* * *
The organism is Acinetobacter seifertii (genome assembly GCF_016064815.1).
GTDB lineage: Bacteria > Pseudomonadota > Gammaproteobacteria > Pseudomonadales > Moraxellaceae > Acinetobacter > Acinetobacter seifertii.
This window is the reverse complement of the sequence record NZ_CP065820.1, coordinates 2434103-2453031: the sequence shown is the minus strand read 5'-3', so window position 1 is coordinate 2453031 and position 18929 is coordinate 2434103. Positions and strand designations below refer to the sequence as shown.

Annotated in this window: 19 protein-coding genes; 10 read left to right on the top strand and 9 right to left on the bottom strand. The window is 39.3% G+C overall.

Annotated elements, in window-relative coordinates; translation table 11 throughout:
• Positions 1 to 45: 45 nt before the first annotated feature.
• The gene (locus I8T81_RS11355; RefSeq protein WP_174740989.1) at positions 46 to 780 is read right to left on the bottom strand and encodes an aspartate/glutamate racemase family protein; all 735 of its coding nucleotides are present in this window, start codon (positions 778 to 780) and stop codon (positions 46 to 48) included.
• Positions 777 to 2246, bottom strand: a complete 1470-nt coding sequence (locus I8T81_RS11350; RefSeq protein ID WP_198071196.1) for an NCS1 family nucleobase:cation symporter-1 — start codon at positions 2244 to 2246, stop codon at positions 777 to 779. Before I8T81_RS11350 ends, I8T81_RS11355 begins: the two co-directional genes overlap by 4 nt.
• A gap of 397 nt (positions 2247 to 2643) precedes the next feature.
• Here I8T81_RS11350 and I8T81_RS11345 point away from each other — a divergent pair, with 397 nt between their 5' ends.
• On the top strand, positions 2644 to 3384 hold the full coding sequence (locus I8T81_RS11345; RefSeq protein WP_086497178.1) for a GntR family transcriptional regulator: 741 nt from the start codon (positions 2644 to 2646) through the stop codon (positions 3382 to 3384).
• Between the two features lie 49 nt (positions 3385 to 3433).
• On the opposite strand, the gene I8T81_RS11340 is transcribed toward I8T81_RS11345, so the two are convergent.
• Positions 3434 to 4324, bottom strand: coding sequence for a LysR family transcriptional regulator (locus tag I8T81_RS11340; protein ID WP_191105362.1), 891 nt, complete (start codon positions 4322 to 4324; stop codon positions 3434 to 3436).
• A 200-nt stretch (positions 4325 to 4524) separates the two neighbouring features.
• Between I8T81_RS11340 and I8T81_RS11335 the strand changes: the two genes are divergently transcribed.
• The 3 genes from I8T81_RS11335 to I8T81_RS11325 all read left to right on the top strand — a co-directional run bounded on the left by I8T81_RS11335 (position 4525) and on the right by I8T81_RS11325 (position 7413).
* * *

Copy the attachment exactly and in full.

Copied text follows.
The organism is Acinetobacter seifertii (genome assembly GCF_016064815.1).
GTDB lineage: Bacteria > Pseudomonadota > Gammaproteobacteria > Pseudomonadales > Moraxellaceae > Acinetobacter > Acinetobacter seifertii.
This window is the reverse complement of the sequence record NZ_CP065820.1, coordinates 2434103-2453031: the sequence shown is the minus strand read 5'-3', so window position 1 is coordinate 2453031 and position 18929 is coordinate 2434103. Positions and strand designations below refer to the sequence as shown.

Annotated in this window: 19 protein-coding genes; 10 read left to right on the top strand and 9 right to left on the bottom strand. The window is 39.3% G+C overall.

Annotated elements, in window-relative coordinates; translation table 11 throughout:
• Positions 1 to 45: 45 nt before the first annotated feature.
• The gene (locus I8T81_RS11355; RefSeq protein WP_174740989.1) at positions 46 to 780 is read right to left on the bottom strand and encodes an aspartate/glutamate racemase family protein; all 735 of its coding nucleotides are present in this window, start codon (positions 778 to 780) and stop codon (positions 46 to 48) included.
• Positions 777 to 2246, bottom strand: a complete 1470-nt coding sequence (locus I8T81_RS11350; RefSeq protein ID WP_198071196.1) for an NCS1 family nucleobase:cation symporter-1 — start codon at positions 2244 to 2246, stop codon at positions 777 to 779. Before I8T81_RS11350 ends, I8T81_RS11355 begins: the two co-directional genes overlap by 4 nt.
• A gap of 397 nt (positions 2247 to 2643) precedes the next feature.
• Here I8T81_RS11350 and I8T81_RS11345 point away from each other — a divergent pair, with 397 nt between their 5' ends.
• On the top strand, positions 2644 to 3384 hold the full coding sequence (locus I8T81_RS11345; RefSeq protein WP_086497178.1) for a GntR family transcriptional regulator: 741 nt from the start codon (positions 2644 to 2646) through the stop codon (positions 3382 to 3384).
• Between the two features lie 49 nt (positions 3385 to 3433).
• On the opposite strand, the gene I8T81_RS11340 is transcribed toward I8T81_RS11345, so the two are convergent.
• Positions 3434 to 4324, bottom strand: coding sequence for a LysR family transcriptional regulator (locus tag I8T81_RS11340; protein ID WP_191105362.1), 891 nt, complete (start codon positions 4322 to 4324; stop codon positions 3434 to 3436).
• A 200-nt stretch (positions 4325 to 4524) separates the two neighbouring features.
• Between I8T81_RS11340 and I8T81_RS11335 the strand changes: the two genes are divergently transcribed.
• The 3 genes from I8T81_RS11335 to I8T81_RS11325 all read left to right on the top strand — a co-directional run bounded on the left by I8T81_RS11335 (position 4525) and on the right by I8T81_RS11325 (position 7413).